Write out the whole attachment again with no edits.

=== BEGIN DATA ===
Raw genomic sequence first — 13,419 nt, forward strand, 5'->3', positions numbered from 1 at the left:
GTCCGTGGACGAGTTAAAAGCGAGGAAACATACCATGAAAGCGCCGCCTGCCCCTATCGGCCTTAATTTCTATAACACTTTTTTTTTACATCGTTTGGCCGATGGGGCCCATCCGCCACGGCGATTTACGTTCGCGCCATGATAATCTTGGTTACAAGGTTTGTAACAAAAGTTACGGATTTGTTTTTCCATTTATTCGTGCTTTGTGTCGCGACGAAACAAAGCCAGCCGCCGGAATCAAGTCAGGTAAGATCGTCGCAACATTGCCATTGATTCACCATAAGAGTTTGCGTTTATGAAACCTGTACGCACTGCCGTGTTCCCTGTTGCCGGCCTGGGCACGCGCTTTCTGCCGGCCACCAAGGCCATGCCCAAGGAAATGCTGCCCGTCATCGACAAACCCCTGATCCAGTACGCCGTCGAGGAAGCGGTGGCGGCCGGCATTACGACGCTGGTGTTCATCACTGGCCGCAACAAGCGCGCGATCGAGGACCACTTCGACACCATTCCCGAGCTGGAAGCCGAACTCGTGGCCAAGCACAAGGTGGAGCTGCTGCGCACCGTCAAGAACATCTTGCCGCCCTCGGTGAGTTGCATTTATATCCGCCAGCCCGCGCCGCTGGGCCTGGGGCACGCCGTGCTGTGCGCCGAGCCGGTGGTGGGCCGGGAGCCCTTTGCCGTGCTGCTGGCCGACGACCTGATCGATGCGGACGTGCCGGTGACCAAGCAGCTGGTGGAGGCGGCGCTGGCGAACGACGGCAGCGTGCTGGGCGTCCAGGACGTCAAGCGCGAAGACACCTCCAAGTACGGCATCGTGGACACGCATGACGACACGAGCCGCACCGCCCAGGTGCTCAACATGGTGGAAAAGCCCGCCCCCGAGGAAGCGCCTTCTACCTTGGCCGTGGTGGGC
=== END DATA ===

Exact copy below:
Raw genomic sequence first — 13,419 nt, forward strand, 5'->3', positions numbered from 1 at the left:
GTCCGTGGACGAGTTAAAAGCGAGGAAACATACCATGAAAGCGCCGCCTGCCCCTATCGGCCTTAATTTCTATAACACTTTTTTTTTACATCGTTTGGCCGATGGGGCCCATCCGCCACGGCGATTTACGTTCGCGCCATGATAATCTTGGTTACAAGGTTTGTAACAAAAGTTACGGATTTGTTTTTCCATTTATTCGTGCTTTGTGTCGCGACGAAACAAAGCCAGCCGCCGGAATCAAGTCAGGTAAGATCGTCGCAACATTGCCATTGATTCACCATAAGAGTTTGCGTTTATGAAACCTGTACGCACTGCCGTGTTCCCTGTTGCCGGCCTGGGCACGCGCTTTCTGCCGGCCACCAAGGCCATGCCCAAGGAAATGCTGCCCGTCATCGACAAACCCCTGATCCAGTACGCCGTCGAGGAAGCGGTGGCGGCCGGCATTACGACGCTGGTGTTCATCACTGGCCGCAACAAGCGCGCGATCGAGGACCACTTCGACACCATTCCCGAGCTGGAAGCCGAACTCGTGGCCAAGCACAAGGTGGAGCTGCTGCGCACCGTCAAGAACATCTTGCCGCCCTCGGTGAGTTGCATTTATATCCGCCAGCCCGCGCCGCTGGGCCTGGGGCACGCCGTGCTGTGCGCCGAGCCGGTGGTGGGCCGGGAGCCCTTTGCCGTGCTGCTGGCCGACGACCTGATCGATGCGGACGTGCCGGTGACCAAGCAGCTGGTGGAGGCGGCGCTGGCGAACGACGGCAGCGTGCTGGGCGTCCAGGACGTCAAGCGCGAAGACACCTCCAAGTACGGCATCGTGGACACGCATGACGACACGAGCCGCACCGCCCAGGTGCTCAACATGGTGGAAAAGCCCGCCCCCGAGGAAGCGCCTTCTACCTTGGCCGTGGTGGGC